Sunday, 28 February 2010
Review: Haspiel & Fieffe: Brawl
This neat little three issue package published by Image comics is the print version of two comics available to view online at the Act-i-vate site. Dean Haspiel you may know for his recent work with Harvey Pekar on his adolescent memoir The Quitter, and in Immortal his square-jawed art is a little more rough around the edges, with a dynamic use of perspective that probably earns him the right to the quote on the front of the first issue calling him a 'heir to Kirby'. The whole thing is ridiculously tongue in cheek, and is intended to be fast-paced, two-dimensional, and a bit tacky. The dialogue is a series of one liners bounced back between the protagonist Billy Dogma and his girlfriend Jane, dialogue that comes across like 50's street talk. For me the whole thing is a little two dimensional and the artwork a little too unimaginative (although we do get a nice comic-within-a-comic moment when Dogma, swallowed by the monster that cannot love, learns of the monsters fate via a series of hieroglyphs carved on the inside of its stomach). I can try and take Immortal for what it is, but even if it is a creative attempt to reinvent the superhero genre slightly while still reveling in the silliness and the fun of it all, it doesn't quite hit the mark for me.
Michel Fiffe is a newcomer in my eyes and an artist whose work I would class as 'emo'. By this I mean he has an artistic quality that you'd find gracing the album covers of emo bands around the world, the kind of tortured distorted adolescent thing I should probably be ashamed of liking at the age of twenty four. The story sees our teenage reluctant hero (Augustus) run away to the city where he constantly finds himself in the wrong place at the right time. He also has this odd (and massively angstridden and metaphorical) condition brought on by anxiety and panic, where his whole body melts/warps into weird shapes, and generally has a mind of its own, usually landing him in more trouble. He meets a girl called Valencia who offering protection, really intends to exploit his special 'talents'. Plot wise this has a little bit more depth than Haspiel's story, with even a slight hint at a back story, but it is Fiffe's seemingly endless visual variations on Augustus's condition and his innovate use of panels, and beautiful line work and shading that really keeps me gripped here. It also features the weirdest sex scene I've seen in a comic for a while (I'll give you a hint: two become one).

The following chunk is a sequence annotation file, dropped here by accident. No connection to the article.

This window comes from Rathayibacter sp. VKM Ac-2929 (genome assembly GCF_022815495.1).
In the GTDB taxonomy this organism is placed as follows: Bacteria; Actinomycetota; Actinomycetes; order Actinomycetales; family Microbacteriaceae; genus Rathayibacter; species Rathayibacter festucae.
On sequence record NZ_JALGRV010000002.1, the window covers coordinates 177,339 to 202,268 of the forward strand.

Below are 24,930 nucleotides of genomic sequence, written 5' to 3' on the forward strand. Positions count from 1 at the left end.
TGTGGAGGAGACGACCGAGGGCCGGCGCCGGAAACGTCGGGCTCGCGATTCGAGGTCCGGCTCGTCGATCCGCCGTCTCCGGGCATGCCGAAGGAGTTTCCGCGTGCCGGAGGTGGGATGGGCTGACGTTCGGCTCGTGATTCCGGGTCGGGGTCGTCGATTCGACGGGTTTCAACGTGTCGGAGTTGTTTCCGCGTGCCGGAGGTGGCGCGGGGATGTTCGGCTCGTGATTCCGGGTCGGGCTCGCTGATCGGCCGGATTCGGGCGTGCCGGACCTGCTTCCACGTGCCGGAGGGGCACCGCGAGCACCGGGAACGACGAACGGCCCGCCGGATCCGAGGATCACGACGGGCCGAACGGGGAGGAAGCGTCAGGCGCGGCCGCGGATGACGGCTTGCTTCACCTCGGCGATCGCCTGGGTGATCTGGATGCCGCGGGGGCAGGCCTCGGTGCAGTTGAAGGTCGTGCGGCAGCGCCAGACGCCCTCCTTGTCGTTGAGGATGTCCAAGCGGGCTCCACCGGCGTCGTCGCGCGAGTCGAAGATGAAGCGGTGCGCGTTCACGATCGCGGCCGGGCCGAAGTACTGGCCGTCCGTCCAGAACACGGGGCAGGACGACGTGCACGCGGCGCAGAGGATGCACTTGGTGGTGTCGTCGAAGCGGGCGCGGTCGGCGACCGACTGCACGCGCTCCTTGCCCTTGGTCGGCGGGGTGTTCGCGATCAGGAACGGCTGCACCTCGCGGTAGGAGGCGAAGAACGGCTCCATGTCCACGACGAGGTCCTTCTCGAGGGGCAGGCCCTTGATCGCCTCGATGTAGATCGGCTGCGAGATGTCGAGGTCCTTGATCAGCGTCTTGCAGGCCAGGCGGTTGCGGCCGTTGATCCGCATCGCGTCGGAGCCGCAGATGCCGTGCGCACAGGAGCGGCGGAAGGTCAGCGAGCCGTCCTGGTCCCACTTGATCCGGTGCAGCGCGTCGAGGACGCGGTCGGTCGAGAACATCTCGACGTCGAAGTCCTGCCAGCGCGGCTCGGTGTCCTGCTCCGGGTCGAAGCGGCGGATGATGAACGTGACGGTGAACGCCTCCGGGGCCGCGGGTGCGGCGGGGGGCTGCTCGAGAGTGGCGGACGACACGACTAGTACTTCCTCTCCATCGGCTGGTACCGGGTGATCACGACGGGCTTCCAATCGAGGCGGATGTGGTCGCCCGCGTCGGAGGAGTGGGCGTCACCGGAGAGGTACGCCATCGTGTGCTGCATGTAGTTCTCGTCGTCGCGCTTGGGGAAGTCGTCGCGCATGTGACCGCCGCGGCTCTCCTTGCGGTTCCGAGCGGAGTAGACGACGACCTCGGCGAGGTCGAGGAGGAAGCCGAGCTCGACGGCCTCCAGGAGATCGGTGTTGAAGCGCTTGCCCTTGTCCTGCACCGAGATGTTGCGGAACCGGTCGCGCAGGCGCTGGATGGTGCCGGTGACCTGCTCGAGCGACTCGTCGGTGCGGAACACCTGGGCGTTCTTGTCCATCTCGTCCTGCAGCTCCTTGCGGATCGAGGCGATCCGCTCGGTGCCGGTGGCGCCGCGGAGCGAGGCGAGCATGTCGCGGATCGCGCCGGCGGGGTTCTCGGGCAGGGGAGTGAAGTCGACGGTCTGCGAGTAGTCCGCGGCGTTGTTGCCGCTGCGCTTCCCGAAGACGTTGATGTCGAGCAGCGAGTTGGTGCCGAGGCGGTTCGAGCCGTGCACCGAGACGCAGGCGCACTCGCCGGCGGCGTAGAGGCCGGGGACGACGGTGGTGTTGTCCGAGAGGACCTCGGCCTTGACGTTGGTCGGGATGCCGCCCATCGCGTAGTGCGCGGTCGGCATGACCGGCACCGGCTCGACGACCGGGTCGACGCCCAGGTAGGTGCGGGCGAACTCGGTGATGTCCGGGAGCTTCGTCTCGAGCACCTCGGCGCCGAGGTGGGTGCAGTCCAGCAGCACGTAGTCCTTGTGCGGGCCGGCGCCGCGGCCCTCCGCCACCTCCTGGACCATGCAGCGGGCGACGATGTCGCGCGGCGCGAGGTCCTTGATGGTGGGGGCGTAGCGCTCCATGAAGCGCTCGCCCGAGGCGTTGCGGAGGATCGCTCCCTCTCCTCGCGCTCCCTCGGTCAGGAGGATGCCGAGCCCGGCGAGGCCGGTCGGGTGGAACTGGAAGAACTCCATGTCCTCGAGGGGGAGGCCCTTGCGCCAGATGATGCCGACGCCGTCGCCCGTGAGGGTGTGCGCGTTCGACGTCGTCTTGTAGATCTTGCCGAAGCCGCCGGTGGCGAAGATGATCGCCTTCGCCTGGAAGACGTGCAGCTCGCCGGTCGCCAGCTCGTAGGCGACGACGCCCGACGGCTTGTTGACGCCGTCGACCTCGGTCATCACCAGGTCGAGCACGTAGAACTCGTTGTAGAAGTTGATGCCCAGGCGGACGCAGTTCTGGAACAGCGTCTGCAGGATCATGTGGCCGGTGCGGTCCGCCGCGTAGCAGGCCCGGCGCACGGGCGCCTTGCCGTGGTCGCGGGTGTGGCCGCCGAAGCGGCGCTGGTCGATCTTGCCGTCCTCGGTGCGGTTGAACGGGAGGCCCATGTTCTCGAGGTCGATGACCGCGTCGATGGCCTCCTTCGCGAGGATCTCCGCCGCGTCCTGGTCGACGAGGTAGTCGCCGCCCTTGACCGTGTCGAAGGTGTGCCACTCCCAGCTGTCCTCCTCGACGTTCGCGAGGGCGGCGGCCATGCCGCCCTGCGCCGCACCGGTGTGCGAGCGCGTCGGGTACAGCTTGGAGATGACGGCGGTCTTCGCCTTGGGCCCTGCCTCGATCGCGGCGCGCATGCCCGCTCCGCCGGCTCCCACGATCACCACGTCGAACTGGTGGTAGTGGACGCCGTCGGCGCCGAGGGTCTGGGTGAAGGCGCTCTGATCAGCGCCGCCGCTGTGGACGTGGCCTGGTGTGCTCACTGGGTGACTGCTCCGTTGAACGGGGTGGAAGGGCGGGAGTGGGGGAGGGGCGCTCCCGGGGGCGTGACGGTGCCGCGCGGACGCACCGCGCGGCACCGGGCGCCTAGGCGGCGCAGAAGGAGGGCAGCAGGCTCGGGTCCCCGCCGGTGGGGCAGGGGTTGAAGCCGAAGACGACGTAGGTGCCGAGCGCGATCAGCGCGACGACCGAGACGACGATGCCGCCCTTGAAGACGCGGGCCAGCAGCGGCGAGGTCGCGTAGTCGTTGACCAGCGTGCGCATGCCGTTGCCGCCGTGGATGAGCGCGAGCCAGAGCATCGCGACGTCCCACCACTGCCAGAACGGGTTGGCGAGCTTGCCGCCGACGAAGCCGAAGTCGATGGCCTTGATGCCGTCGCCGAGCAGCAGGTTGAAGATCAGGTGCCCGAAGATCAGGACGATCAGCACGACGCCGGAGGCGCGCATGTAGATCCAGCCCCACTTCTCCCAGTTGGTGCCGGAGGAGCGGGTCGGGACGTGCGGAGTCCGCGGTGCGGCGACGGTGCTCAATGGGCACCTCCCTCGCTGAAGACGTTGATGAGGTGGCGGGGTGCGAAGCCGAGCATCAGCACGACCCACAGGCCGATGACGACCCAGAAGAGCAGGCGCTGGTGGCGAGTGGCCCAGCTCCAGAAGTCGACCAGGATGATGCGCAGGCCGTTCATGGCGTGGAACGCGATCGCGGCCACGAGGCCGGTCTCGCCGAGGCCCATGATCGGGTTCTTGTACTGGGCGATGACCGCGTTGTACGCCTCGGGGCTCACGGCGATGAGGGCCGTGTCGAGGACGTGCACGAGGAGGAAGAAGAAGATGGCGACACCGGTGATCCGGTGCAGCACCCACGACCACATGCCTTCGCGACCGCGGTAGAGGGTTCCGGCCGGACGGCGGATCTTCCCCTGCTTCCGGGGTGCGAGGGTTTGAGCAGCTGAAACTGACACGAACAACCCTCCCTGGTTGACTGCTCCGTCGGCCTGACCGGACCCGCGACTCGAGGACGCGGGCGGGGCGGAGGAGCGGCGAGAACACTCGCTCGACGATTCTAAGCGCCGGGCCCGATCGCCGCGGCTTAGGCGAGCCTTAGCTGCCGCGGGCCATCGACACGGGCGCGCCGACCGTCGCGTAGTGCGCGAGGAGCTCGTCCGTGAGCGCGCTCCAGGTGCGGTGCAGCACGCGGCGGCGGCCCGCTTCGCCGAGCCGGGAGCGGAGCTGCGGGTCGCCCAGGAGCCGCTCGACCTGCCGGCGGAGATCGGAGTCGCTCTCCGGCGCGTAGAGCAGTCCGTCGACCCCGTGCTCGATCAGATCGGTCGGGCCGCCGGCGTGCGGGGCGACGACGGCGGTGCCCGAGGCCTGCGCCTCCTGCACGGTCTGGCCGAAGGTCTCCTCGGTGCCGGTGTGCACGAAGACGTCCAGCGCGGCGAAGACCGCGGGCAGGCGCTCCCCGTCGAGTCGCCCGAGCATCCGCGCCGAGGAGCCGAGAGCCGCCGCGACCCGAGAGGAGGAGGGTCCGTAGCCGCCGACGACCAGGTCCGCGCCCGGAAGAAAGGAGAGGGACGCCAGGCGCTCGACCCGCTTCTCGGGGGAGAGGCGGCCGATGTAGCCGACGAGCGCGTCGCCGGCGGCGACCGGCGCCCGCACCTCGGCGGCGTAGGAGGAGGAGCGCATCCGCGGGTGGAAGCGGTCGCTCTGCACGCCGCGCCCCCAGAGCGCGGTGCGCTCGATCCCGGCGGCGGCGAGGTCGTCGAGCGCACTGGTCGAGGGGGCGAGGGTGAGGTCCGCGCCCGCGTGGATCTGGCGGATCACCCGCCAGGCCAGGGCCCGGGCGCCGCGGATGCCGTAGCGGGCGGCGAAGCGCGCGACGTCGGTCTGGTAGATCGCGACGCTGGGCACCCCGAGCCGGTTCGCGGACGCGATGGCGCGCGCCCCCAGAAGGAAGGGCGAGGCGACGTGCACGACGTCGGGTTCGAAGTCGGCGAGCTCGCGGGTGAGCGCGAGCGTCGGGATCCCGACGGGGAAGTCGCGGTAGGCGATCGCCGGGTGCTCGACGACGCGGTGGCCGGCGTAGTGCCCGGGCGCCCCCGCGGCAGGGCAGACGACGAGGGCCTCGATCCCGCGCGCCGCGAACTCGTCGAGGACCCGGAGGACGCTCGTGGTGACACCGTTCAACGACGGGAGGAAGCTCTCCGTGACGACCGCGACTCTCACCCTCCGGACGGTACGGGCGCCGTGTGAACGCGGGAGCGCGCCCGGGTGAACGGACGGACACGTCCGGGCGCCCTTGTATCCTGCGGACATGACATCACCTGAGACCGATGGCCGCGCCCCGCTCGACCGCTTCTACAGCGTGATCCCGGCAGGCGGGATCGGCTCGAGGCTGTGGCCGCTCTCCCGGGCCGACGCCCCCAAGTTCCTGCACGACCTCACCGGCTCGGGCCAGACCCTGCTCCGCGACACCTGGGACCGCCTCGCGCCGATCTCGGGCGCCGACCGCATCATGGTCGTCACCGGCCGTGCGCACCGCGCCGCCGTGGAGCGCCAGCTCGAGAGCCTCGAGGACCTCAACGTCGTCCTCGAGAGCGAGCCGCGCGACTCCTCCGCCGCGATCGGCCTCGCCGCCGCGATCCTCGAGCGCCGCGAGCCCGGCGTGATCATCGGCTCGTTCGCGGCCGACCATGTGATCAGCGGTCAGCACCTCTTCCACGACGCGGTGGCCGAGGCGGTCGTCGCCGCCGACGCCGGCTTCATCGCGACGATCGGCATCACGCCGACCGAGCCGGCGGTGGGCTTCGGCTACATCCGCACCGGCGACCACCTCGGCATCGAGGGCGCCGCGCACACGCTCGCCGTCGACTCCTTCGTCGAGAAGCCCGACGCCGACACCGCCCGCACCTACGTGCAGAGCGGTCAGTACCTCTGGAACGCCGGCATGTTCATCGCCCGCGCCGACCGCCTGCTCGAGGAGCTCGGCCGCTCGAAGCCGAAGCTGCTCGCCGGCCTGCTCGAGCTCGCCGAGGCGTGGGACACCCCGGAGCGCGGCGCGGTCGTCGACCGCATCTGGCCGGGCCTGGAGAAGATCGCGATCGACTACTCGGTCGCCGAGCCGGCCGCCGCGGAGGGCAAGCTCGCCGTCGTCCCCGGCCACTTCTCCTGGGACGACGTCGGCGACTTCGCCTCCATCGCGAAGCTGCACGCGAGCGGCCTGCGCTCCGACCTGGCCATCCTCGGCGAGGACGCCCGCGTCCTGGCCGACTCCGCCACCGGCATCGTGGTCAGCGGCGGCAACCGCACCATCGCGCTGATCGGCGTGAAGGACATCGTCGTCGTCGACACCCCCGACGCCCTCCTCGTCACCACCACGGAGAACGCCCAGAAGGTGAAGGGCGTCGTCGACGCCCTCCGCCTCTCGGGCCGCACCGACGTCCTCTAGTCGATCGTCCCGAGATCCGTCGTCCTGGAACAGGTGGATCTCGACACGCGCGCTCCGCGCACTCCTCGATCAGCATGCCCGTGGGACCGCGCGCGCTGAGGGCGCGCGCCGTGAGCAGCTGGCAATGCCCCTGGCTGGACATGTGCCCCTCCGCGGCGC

To get a real sense of Fiffe however, I feel you have to be view him in colour, and to do that you can check out his webcomic Zegas on the Act-i-vate site, a brother and sister relationship story with a sci-fi twist.